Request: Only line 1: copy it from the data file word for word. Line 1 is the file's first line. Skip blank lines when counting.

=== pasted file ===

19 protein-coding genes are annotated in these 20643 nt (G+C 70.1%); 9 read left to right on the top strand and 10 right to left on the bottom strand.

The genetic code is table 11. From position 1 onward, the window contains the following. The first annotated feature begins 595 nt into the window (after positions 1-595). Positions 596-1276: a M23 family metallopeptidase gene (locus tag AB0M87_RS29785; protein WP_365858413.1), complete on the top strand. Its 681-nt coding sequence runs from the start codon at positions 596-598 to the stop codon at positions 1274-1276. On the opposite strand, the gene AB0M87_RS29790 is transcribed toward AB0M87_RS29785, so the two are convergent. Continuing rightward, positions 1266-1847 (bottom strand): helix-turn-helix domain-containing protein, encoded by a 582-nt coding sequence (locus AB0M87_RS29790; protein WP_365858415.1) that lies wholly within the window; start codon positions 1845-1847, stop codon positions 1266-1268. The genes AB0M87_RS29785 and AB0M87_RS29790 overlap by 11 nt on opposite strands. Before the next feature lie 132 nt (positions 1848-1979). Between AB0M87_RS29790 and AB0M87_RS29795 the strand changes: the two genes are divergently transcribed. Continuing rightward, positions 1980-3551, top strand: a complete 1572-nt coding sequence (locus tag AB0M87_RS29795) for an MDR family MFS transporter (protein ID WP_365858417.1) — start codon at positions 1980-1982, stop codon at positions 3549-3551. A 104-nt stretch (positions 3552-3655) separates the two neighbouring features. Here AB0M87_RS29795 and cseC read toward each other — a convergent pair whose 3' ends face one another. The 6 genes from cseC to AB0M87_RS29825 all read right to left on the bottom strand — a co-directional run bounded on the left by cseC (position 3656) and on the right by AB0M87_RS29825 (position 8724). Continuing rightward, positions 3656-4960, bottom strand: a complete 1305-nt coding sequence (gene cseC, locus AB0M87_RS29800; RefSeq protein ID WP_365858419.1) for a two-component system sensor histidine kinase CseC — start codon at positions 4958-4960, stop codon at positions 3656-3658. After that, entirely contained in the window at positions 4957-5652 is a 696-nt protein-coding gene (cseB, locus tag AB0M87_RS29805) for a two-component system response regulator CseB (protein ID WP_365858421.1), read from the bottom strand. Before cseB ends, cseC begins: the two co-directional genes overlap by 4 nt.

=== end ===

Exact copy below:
19 protein-coding genes are annotated in these 20643 nt (G+C 70.1%); 9 read left to right on the top strand and 10 right to left on the bottom strand.